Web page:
RB: I do think it’s interesting that Babymouse is so popular in the library and yet, when I’ve talked to many a comics folk, they haven’t really heard of it. When I served as an Eisner judge, and we were discussing titles for kids, none of the other judges had ever seen it or heard of it. This illustrated to me the gap between what comics folks see for kids and what book industry folks see for kids — I don’t think it’s willful blindness, but I do think it means there’s a pretty substantial lack of information going both ways. EV: I had the same experience on the Eisner committee. Only one other judge had heard of Babymouse and the two of us spend quite a bit of time explaining that, when it comes to comics, the Diamond bestseller list isn’t the only list to be looking at anymore. It had just never occurred to them to look anywhere else for comics information. Robin’s right, though. I also don’t think it’s willful blindness. It’s more of a learning curve thing. There are plenty of librarians who would never think to look on a bestseller list for comics info, let alone consider Diamond as a source.
EK: Bone. *sniff* my hardcovers are falling apart one by one. Even the ones with low circ. And it is interesting that comic fans haven’t heard of Babymouse. She is the best!
SR:Most of the titles on the kids list hit that more recreational read category (self contained superhero stories [not continuity-based] and media-related, whether book or tv/cartoon) and not the literary-type or longer story graphic novels. I think the introduction of graphic novels to these next couple of generations is going to be similar to the development of comics starting in the 1950’s. Comics were a form of escapist, purely recreational entertainment that was disposable but fans read TONS of it. So kids these days are coming into their library wanting to read comics…and they’re going to seek out and grab the first title they recognize so of course they’re going to go for the Spider-Man material or Batman because of The Dark Knight movie or Artemis Fowl because they’re fans of the book. Eventually this material is going to run dry and hopefully lead readers to something more sophisticated or meatier. Problem is there’s very little of this kind of material being published right now with probably the exception of Bone – and Bone had an inherent audience of fans from the past decade who passed it on to kids to read. There just isn’t a critical mass yet for this kind of (I hate to use this word but), more literary work.
5. The Stone Arch and Graphic Universe books undoubtedly circulate.
RB: Partly I think that’s because this is what libraries, especially Children’s librarians, have had aggressively marketed to them as safe for children, and they definitely fill a niche. Are they great in terms of writing and artistry? Not particularly. Do they appeal to their audience? You bet. I see that as an opportunity for more, better books like these. Please, somebody, make great nonfiction GNs for kids!
EK: I’m afraid to open my mouth on these and say something that isn’t PC. I have a handful in my library. Only gifts – what I’ve reviewed or free from shows. I just can’t spend that kind of money on materials that won’t circulate. And they don’t! I keep them with my GNs and they’re not touched. On occasion they do go out if a student has a report…. and I love that I have some titles available for struggling students. But they’re just not good enough and way too pricey. And it’s interesting that they’re going out in Robin’s system. They surely don’t go out by me (or from my understanding in my colleagues libraries.)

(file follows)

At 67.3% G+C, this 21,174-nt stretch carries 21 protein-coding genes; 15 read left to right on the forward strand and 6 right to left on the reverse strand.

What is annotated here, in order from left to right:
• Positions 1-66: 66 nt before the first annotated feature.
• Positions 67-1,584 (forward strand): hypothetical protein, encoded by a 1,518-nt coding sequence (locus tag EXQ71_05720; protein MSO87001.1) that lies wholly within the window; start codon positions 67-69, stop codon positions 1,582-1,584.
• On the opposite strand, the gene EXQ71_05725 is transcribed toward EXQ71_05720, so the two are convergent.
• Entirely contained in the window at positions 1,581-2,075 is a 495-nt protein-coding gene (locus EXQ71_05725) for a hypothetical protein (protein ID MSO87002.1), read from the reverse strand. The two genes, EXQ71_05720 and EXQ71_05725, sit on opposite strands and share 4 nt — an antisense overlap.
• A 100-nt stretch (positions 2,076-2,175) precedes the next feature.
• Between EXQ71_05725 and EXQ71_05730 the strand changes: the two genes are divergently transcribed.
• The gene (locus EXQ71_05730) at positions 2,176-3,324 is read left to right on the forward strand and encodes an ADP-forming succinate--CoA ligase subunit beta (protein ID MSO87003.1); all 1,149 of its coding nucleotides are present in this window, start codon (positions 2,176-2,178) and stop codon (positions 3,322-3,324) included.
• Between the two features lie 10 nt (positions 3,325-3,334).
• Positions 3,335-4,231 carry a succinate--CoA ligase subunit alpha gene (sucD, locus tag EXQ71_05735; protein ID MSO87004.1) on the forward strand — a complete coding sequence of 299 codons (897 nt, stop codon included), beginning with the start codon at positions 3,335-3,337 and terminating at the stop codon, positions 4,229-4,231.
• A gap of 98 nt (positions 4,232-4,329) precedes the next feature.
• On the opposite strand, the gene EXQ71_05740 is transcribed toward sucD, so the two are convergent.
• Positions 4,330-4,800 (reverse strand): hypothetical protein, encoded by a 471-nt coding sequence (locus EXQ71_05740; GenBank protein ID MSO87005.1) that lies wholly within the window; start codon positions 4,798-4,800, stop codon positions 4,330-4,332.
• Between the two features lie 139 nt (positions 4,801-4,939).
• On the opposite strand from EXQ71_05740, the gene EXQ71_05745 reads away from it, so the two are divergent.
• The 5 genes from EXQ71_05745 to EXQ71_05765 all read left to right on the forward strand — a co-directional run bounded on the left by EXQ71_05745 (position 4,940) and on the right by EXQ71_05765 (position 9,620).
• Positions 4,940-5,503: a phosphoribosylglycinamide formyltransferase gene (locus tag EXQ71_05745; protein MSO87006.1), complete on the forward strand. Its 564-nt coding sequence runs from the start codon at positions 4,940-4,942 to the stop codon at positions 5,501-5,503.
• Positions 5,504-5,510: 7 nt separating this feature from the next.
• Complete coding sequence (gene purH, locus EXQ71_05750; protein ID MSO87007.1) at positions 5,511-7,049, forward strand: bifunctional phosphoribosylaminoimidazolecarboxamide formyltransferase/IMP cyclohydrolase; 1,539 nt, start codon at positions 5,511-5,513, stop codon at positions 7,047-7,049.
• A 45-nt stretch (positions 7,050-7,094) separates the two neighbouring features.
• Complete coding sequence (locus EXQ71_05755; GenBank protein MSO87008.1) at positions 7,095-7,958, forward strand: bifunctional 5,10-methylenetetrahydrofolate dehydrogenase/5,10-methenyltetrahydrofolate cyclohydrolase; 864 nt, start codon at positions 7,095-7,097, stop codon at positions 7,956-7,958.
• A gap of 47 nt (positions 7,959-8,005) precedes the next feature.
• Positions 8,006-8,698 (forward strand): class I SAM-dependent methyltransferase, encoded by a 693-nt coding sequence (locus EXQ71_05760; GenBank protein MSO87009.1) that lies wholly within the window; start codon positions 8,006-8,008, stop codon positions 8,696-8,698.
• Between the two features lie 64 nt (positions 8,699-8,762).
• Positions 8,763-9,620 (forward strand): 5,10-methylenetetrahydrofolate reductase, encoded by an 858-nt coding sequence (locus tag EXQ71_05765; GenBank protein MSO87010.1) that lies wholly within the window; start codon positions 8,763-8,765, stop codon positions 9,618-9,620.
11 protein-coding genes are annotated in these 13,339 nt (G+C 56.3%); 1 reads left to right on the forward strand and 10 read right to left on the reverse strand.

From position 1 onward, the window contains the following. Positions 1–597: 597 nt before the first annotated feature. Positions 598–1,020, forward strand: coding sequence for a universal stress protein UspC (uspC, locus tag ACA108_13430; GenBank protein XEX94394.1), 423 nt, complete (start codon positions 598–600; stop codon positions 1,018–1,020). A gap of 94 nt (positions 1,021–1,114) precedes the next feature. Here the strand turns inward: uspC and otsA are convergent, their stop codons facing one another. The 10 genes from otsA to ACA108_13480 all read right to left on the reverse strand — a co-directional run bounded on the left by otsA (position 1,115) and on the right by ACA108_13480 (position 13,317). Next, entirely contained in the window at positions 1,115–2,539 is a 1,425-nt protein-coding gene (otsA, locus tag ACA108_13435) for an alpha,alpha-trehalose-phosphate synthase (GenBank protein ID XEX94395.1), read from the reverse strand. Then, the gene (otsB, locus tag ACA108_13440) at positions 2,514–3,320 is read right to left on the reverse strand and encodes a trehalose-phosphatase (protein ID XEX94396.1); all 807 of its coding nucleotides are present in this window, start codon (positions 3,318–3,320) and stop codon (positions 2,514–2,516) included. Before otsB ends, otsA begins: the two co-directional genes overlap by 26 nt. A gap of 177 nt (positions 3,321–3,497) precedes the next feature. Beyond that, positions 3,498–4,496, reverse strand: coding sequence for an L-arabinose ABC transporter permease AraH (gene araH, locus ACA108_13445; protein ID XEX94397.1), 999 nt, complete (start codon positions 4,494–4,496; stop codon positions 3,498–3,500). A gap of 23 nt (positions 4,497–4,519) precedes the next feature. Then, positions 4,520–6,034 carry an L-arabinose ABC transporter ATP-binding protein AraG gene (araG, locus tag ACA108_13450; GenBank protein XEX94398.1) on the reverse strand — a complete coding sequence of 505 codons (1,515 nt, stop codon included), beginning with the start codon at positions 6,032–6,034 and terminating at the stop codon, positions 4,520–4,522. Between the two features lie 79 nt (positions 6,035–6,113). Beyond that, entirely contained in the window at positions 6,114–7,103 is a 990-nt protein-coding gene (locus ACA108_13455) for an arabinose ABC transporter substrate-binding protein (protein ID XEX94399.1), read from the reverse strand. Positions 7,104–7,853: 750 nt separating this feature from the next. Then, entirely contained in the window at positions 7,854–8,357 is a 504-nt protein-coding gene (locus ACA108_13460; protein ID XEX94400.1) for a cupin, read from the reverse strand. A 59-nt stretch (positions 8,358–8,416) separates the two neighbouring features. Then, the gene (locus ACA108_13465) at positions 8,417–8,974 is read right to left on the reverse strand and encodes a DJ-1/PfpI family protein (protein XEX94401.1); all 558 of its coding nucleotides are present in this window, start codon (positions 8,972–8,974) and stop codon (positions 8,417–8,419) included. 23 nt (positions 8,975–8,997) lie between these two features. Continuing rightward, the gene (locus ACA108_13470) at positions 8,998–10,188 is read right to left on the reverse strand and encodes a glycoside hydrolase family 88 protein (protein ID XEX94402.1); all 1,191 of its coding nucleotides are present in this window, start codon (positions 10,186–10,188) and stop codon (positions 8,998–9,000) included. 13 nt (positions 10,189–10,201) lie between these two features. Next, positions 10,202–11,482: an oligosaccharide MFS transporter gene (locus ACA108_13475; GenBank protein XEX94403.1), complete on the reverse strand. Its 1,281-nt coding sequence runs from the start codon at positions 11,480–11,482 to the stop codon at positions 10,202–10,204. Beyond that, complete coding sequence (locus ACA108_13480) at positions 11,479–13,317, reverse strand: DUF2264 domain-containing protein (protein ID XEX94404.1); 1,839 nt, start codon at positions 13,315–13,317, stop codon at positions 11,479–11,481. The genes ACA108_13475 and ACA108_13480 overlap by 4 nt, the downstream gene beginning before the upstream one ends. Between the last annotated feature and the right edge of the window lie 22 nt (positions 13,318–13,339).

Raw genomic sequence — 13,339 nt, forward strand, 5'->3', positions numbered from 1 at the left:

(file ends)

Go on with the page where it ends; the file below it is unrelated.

RB: They’re just so disappointing to me — art-wise, dialog-wise. Have you guys seen No Girls Allowed from Kids Can Press? That’s what I actually want to see — it was snappy, with fun art, and it taught you a bit of history, enough to inspire you to go out and find out more about these ladies. So again, I think this actually shows what Children’s librarians are buying, at least in my network, rather than what would, in an ideal world, be circulating.
EK: It would be interesting to see similar lists in other large systems. Not all can run the report though. But New York Public Library, Boston Public Library, or other large urban and suburban systems…. What goes out by them. It’ll show us what they’re ordering and also what’s popular in those areas. How do comic reading habits differ in different demographics?
SW: I’m talking with the collection development staff here to see if I can get a similar list of titles compiled. (I know we can, but it’s not something I usually do, so I want to make sure I’m doing it the easy way, not the hard way!) Our system is 24 branches, so a little smaller than Robin’s, and we don’t own some of the titles that her system does (like my beloved Wallflower, *sniff*). I think that will make an interesting comparison.
1. Totally Spies by Various Creators
2. Palette of 12 Secret Colors by Nari Kusakawa
3. Scooby Doo by Various Creators
4. Time Guardian by Tamao Ichinose and Daimuro Kishi
5. Ultra Maniac by Wataru Yoshizumi
6. Nancy Drew, Girl Detective by Stefan Petrucha
7. Beet the Vandel Buster by Koji Inada
8. Lost Warrior created by Erin Hunter, written by Dan Jolley
I was really happy with the results. While I expected the media tie-ins to do well, I was pleasantly surprised to see the kid-lit books and the non-fiction holding their own alongside Teen Titans and the manga. I really don’t think Oprah’s list has had much to do with Robot Dream‘s popularity (it’s an online list and hasn’t gotten much attention, at least not around here). I also think Bone and the Marvel Adventures books would have made an appearance on my list if I hadn’t been constantly having to pull the books and send them to our mending department. Honestly, those books shed pages like they have mange.